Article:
Kalani Simpson Sidelines

Kalani Simpson

Sunday, September 28, 2003

Rice serves Hawaii
some confidence

CAN you feel the love?

Forget love. Feel the relief.

Feel the win.

"It makes you feel better than the alternative, that's for sure," June Jones said last night.

OK, forget that, too. Jones always says that, no matter the situation, no matter the score.

No, keep listening.

"This is a huge confidence builder for us," Hawaii corner Kelvin Millhouse said.

"This was exactly what we needed," Gerald Welch said.

And it was. You could feel it. Everybody knew.

"This game really did it for us," said Uriah Moenoa, the big guard, who dived to save a fourth-quarter fumble and who led Mike Bass to the last touchdown of the night. "All we needed to do was get the ball rolling. It's a great feeling and we're going to dwell on this feeling for a while.

"We don't want to feel like Las Vegas again."

Hawaii outlasted Rice last night, outplayed, outlucked and outneeded the Owls.

That was the key. They didn't want to feel like Las Vegas again.

They couldn't.

Rice? Rice did everything but wrap it up with a nice, pretty bow. Rice fumbled and jumped offside, had too many men in the huddle, gave the ball away. The Owls dropped an easy pass that Hawaii's David Gilmore was too happy to scoop up. Twice, Rice had receivers running wide open down the middle, the first one a sure touchdown that would have changed the game.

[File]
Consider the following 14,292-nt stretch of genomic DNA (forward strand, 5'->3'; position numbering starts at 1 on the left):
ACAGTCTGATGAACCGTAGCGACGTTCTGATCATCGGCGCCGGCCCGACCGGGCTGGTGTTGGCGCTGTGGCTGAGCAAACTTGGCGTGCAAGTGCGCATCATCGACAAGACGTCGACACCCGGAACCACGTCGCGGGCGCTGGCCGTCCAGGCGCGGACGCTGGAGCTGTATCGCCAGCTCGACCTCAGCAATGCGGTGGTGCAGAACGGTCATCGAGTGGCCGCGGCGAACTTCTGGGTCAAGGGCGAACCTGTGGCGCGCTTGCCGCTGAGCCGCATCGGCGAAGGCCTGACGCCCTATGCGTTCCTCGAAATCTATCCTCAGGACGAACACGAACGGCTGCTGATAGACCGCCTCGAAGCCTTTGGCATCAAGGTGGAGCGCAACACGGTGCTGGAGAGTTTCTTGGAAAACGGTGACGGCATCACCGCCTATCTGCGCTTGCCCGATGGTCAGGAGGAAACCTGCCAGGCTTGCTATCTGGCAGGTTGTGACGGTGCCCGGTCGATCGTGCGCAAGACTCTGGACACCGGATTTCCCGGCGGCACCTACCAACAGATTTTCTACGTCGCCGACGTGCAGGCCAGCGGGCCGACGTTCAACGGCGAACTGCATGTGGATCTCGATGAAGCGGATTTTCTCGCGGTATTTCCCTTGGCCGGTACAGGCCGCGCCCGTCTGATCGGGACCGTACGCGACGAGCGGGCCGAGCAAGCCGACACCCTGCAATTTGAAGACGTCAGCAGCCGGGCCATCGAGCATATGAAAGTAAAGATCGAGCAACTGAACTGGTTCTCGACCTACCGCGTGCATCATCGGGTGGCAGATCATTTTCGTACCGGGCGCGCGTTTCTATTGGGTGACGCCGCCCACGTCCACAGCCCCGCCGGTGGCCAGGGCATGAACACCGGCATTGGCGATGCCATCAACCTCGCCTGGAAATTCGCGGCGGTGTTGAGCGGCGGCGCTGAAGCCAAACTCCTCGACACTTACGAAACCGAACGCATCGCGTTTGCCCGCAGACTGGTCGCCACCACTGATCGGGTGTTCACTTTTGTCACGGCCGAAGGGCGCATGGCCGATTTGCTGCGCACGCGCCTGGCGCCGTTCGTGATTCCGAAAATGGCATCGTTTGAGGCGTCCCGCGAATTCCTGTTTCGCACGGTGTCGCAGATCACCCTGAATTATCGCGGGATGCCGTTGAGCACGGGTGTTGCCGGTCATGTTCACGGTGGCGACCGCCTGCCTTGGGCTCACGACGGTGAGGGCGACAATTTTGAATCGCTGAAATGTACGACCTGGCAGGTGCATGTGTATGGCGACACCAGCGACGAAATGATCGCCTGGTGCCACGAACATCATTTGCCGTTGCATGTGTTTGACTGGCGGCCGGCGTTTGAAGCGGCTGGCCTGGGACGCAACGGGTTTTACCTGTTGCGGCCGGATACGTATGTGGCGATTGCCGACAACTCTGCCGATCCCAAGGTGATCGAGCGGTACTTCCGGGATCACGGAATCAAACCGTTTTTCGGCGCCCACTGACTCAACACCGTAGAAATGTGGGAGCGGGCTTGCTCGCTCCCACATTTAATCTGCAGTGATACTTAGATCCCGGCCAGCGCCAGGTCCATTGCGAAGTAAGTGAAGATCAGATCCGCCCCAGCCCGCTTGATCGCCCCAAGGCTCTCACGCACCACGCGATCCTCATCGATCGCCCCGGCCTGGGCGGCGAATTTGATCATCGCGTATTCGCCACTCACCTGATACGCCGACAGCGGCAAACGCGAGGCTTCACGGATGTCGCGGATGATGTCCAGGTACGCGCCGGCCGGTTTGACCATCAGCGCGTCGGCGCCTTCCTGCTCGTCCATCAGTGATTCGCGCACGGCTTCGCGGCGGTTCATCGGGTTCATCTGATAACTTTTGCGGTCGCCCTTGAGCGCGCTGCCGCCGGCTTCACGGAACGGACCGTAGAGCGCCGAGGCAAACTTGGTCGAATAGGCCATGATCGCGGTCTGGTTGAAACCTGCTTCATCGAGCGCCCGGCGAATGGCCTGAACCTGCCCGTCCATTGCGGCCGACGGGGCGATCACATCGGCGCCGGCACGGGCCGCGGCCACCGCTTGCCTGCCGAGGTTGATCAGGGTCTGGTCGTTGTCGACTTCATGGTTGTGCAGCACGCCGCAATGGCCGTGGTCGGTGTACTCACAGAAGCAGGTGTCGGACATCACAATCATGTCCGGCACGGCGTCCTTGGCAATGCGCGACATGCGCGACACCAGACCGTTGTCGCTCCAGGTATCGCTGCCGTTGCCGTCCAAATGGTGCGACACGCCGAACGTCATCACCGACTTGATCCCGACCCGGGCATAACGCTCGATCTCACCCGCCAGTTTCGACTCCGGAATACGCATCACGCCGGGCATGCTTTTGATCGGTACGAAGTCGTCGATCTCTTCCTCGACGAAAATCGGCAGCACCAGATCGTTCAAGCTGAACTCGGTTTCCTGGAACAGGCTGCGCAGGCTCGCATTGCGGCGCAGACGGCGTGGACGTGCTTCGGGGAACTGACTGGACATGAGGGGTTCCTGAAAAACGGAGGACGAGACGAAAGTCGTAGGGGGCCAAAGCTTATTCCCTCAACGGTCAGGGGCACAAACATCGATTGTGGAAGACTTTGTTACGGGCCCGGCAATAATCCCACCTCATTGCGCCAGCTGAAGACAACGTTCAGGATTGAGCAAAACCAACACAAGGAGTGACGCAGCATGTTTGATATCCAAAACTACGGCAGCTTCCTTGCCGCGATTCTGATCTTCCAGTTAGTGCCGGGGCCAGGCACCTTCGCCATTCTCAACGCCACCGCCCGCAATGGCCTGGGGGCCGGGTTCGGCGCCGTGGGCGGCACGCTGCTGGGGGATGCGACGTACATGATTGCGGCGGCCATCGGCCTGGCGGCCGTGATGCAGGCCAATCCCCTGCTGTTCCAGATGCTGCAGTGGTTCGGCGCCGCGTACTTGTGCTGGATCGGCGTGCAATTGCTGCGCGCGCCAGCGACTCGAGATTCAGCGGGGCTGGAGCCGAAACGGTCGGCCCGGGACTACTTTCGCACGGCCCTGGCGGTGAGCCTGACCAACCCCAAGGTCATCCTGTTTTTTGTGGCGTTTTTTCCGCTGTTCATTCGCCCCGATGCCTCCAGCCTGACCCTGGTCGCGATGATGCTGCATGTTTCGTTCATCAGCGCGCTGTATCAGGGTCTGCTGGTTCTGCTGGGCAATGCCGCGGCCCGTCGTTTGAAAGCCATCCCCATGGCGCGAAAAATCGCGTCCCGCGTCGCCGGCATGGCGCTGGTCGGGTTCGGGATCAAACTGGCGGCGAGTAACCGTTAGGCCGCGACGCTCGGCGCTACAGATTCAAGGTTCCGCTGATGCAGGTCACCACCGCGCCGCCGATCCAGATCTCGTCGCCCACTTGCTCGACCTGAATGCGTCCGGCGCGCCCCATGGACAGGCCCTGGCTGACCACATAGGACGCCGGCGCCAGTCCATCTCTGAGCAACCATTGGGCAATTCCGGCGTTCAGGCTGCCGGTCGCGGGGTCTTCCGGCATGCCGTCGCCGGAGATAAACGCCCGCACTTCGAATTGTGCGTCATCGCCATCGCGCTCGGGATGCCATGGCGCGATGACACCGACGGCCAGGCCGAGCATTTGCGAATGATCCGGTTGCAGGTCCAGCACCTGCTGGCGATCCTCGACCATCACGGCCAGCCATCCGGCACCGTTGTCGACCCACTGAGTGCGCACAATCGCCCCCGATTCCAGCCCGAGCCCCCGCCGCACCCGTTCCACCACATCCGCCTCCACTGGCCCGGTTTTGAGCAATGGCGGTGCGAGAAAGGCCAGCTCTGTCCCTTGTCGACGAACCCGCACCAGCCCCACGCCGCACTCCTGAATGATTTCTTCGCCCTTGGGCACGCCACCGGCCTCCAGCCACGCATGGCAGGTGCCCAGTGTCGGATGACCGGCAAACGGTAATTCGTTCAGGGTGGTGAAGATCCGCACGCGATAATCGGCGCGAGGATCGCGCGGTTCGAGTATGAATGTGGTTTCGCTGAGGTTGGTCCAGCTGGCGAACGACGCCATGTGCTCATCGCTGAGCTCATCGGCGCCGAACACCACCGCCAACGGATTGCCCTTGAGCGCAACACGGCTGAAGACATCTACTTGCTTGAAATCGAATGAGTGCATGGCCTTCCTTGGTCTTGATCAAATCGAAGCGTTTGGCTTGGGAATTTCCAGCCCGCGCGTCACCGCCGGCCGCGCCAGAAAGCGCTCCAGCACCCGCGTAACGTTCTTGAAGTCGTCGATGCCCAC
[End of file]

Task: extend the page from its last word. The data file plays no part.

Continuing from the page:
Both fell just out of reach.

The Owls were serving this one up on a platter.

The Owls played hard, but they didn't need this game quite as much. Rice played like a team on a losing streak.

"They made big plays, we made big plays," Jones said.

True. The option is three plays and a cloud of dust, and a fourth one that goes for 80 yards. Rice's Marcus Battle was incredible. Rice's Brandon Boyd was always around the ball.

But UH was more opportunistic than the Owls, too.

"The bottom line is," Jones said, "you gotta make 'em when you have 'em."

It was Hawaii pouncing on loose balls. It was UH taking what Rice gave. It was Welch, the former backup, known mostly for knee surgery and eating too much rice, with a beautiful leaping, twisting, foot-down grab in the air above the end zone.

A "great catch," Jones said.

It was.

And Hawaii's defense, swarming to that option, getting off blocks and to the ball. Timmy Chang, dancing out of trouble.

Jeremiah Cockheran. Diving. Grabbing.

"Unbelievable," Jones said.

But this team isn't cocky. No, not anymore. This was love. This was relief. This was something Hawaii needed.

Jones kept the pedal on the gas up to the game's final minute, just to get that engine revving again. As if to erase all bad memories from these two weeks past.

There are still questions here, but at least for a night, nobody's asking.

You might not learn much from playing a team like Rice. Except that teams need to feel this way. To learn again what it feels like to win.

"This is the WAC," Millhouse said afterward, "this is our conference, this is the most important thing. This is one of our most important goals, to win the WAC championship. And it all starts now."

See the Columnists section for some past articles.

Kalani Simpson can be reached at


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